Description

During a long and distinguished career as a photographer, Cornell Capa spent two decades covering social and political issues for Life from 1946, where he explored these themes across the U.S and the beyond. While Capa was dedicated to creating incisive and important photo essays, he captured some iconic individual images. In June 1948, Capa documented baseball legend Babe Ruth’s last appearance at the Yankee Stadium, pictured here. Ruth died of cancer two months later.

One thing that Life and I agreed right from the start was that one war photographer was enough for my family; I was to be a photographer of peace

Cornell Capa
© Cornell Capa | Magnum Photos

Cornell Capa was born Cornell Friedmann to a Jewish family in Budapest. In 1936, he moved to Paris, where his brother Andre (Robert Capa) was working as a photojournalist. Capa worked as his brother’s printer until 1937, then moved to New York to join the new Pix photo agency. In 1938, he began working in the Life darkroom. Soon his first photo-story on the New York World’s Fair was published in Picture Post.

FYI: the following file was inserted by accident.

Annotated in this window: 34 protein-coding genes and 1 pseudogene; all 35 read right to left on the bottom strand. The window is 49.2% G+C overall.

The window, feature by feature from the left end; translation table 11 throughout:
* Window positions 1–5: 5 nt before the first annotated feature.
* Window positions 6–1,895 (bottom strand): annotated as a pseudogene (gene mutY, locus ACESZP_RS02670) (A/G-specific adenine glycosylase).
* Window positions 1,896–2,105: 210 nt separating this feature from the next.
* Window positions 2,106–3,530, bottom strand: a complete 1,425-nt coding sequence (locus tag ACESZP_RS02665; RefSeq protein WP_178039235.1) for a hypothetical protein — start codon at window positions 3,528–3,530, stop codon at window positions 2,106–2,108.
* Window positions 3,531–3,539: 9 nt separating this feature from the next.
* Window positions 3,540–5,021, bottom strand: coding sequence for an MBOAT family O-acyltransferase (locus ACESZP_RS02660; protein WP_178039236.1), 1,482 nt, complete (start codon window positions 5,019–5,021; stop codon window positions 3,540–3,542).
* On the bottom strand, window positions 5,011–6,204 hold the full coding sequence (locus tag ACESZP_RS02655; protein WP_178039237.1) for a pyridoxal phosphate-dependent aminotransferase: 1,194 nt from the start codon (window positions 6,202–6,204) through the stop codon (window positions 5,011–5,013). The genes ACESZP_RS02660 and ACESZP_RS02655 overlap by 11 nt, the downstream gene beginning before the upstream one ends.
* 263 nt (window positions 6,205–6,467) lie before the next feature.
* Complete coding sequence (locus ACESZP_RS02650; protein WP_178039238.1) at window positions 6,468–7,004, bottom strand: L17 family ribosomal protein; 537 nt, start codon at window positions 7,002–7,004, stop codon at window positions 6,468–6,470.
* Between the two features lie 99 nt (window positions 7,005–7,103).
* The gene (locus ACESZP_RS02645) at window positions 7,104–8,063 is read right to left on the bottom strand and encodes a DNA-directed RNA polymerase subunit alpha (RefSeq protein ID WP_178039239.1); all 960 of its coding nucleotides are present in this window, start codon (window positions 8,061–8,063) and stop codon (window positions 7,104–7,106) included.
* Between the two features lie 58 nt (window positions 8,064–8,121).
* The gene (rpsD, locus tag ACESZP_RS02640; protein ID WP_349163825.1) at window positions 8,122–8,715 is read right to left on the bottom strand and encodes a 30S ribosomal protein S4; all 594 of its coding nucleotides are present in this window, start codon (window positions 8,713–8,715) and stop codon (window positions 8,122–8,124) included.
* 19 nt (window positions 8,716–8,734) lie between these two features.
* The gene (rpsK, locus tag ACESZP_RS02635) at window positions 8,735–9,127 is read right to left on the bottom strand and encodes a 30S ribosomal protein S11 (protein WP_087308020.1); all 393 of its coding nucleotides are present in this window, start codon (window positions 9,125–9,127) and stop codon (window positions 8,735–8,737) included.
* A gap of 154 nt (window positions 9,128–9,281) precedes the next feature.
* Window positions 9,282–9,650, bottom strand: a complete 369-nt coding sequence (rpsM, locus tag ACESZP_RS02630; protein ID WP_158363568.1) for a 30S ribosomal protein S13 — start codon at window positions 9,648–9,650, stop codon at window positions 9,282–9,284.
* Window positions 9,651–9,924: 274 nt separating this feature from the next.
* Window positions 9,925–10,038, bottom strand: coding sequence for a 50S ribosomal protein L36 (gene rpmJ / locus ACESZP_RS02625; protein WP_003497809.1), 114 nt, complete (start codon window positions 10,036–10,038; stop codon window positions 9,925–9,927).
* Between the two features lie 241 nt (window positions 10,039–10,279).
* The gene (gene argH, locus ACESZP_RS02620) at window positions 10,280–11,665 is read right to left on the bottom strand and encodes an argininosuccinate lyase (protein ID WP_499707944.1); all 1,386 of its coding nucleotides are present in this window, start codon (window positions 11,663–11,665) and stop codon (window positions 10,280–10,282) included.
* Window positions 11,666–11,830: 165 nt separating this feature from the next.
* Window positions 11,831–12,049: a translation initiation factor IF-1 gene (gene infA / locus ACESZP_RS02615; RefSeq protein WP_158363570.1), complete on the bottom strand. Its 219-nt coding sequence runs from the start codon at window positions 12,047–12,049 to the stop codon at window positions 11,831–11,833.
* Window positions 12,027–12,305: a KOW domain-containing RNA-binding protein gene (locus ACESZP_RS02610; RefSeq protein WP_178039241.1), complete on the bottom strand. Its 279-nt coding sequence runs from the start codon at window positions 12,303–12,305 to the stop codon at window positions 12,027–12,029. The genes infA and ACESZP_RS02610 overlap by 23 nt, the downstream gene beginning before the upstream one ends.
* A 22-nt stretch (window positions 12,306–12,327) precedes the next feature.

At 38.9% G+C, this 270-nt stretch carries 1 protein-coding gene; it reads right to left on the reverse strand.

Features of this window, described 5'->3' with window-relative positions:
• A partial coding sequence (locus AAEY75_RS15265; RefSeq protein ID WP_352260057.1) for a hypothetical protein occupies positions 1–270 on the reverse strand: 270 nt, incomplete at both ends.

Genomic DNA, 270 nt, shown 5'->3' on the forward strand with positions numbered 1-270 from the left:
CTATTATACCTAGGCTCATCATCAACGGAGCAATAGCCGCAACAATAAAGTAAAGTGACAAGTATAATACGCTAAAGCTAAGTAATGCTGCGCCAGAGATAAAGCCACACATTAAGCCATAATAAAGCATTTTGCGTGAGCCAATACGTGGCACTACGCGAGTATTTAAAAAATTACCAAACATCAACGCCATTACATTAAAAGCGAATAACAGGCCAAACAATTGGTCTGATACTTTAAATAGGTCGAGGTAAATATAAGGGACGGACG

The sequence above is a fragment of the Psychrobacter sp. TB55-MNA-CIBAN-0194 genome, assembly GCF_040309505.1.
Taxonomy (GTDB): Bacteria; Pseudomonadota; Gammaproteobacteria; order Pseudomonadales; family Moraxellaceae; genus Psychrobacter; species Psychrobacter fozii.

Over the course of his long career, he explored subjects as varied as old age in America, Judaism, the electoral campaigns of John and Robert Kennedy, ruthless Wall Street bankers and the destruction of indigenous Amazon cultures.

In 1974, Capa founded New York City’s influential International Center of Photography, to which he dedicated his considerable energy as its director. He joined Magnum in 1954, following the death of his brother.

© Cornell Capa | Magnum Photos

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